When are your Orthotics too old?


Last week I had a patient that I hadn’t seen for a few years come back in to the clinic with a sore knee. Her original injury was a torn meniscus on the same knee which we had rehabilitated fully and she had returned to high level netball quite happily for the last 2 years. Therefore, this flare up seemed unnecessary. After a full physical assessment and a large amount of questions I wondered about her footwear. As it turned out it was her orthotics that were causing all her problems.

OrthodicsIt is very common at the start of the winter sports season for many of our patients to complain of shin splints, achilles tendonosis, patella tendonosis and other joint injuries as a result of getting back in to multidirectional sports suddenly. For many patients they have experienced these symptoms before and followed their rehabilitation road to purchasing orthotics many years ago.

So when is it time to get new orthotics? Or boots? Or trainers?

The purpose of orthotics is to align your foot in a more neutral position to make sure the forces from the ground are evenly distributed through your foot and up through your bones and muscles. When your feet are over-pronated, flat, supinated or you have a high arch, these forces can go directly into one structure causing painful overload and injury.

Once your footwear (including both your shoes and your orthotics) start wearing out, your foot may start to collapse again and the ground forces will start to aggravate the same spot again. At this time you have to decide if it is the footwear that is wearing out or your orthotics. Check your shoes or pop in to Back In Action Physio, or your local shoe shop, to get some quick advice on your footwear and the current state of your orthotics. We will have a look and see if they are keeping your foot in the desired neutral position or not.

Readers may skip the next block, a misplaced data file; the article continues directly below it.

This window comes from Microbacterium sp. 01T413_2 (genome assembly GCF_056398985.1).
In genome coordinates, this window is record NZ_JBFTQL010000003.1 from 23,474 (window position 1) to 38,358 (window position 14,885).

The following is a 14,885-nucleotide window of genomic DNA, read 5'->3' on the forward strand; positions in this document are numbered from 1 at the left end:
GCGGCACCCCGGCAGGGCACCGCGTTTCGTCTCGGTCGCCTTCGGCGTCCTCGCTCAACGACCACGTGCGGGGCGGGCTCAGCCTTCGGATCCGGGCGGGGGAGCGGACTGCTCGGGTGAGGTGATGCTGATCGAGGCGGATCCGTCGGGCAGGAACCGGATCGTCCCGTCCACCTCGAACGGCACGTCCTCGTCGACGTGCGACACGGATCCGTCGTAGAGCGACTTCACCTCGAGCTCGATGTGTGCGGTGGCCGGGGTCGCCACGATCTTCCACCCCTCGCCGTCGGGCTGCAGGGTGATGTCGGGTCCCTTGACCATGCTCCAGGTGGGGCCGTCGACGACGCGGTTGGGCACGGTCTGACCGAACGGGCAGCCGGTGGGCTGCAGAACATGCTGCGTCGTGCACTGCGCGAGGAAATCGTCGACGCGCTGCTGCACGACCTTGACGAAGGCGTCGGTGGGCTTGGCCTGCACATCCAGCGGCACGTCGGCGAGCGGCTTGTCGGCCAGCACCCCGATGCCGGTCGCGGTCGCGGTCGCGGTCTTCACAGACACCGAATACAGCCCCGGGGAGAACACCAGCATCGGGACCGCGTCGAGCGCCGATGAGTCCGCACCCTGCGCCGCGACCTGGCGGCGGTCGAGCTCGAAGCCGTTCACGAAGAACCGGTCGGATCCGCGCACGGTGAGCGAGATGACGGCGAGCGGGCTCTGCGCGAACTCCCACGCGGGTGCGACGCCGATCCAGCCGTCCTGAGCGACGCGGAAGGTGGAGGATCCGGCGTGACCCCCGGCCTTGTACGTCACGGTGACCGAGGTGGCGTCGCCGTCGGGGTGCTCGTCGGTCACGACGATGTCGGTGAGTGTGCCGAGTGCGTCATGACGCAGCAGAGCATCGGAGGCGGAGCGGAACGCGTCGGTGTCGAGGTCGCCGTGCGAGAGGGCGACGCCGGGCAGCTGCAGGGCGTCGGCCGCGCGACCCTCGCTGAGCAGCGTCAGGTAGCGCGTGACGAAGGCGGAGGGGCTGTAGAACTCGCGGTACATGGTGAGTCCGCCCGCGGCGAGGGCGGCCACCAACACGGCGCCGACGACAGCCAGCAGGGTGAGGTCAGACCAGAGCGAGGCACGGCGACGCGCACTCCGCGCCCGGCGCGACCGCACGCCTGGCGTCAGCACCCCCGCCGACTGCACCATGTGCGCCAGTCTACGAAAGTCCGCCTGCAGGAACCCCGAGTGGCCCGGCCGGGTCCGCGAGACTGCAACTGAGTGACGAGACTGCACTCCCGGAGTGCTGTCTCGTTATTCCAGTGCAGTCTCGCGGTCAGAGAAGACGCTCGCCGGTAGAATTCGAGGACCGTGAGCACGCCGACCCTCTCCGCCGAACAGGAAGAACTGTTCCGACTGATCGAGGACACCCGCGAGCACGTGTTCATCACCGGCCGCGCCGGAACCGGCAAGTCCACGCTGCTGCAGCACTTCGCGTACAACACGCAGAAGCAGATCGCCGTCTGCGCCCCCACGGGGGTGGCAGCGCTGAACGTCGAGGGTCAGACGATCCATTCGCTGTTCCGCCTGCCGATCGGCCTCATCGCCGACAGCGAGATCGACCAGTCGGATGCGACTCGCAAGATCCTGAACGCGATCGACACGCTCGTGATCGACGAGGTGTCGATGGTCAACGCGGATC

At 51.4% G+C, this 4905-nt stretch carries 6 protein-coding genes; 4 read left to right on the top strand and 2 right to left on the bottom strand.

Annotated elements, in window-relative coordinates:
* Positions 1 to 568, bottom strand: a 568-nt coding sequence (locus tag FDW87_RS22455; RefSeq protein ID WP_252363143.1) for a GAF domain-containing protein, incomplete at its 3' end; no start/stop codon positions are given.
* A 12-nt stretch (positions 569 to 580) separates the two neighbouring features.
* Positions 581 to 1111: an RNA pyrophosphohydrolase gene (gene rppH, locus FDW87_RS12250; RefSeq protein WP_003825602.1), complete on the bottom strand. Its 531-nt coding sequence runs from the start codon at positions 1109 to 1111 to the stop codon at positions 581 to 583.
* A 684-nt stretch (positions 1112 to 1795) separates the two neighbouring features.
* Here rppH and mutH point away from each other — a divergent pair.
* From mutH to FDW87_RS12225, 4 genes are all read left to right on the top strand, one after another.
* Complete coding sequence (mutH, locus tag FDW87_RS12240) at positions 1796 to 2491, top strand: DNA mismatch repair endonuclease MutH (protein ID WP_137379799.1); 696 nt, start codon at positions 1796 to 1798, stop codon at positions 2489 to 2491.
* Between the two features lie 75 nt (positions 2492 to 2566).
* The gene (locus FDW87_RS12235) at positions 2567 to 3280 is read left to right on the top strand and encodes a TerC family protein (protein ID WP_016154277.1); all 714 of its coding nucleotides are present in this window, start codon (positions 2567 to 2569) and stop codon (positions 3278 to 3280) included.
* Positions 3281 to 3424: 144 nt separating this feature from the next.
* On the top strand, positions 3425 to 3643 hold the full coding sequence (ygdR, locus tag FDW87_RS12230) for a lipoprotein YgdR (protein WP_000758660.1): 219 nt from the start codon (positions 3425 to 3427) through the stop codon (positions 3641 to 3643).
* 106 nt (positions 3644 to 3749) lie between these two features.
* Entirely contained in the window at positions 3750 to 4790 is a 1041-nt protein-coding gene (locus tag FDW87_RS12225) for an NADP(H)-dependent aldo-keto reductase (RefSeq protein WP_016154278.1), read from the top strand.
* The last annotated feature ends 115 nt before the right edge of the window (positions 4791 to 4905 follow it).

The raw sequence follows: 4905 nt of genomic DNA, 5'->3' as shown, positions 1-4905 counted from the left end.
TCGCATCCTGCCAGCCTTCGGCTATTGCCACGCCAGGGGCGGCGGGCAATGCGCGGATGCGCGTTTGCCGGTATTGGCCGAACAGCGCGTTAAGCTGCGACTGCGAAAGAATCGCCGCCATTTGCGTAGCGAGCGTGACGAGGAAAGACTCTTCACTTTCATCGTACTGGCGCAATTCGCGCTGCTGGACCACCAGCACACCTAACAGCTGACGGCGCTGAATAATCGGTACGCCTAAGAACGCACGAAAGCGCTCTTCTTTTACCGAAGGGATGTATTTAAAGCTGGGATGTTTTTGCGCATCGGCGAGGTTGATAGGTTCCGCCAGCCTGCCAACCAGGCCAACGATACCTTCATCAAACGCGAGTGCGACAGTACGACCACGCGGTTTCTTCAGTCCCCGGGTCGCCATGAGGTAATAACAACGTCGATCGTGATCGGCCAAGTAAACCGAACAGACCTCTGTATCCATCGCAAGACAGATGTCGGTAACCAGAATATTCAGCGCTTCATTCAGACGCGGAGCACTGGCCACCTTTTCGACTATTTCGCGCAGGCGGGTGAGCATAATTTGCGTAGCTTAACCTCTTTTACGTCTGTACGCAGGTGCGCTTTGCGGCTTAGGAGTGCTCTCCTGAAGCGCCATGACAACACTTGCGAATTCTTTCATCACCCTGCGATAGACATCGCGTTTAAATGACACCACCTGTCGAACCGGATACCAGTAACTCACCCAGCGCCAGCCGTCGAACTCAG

Often we find it is in fact the footwear or boots that have worn out or it may be that your new sports shoes already have arch support so you do not need your orthotics for this blistersseason. As for my patient, it was definitely her orthotics that were the problem (after 7 years of wear and tear!) and we had her in a new pair the very next day.

BUT…. You must remember to wear in your new footwear and orthotics gradually over the next 5 days as advised by your sports shoe specialist or therapist. If not, you could get some big blisters like this photo which the same patient sent me the next week. No more knee pain, but some tender skin to look after!

Sarah

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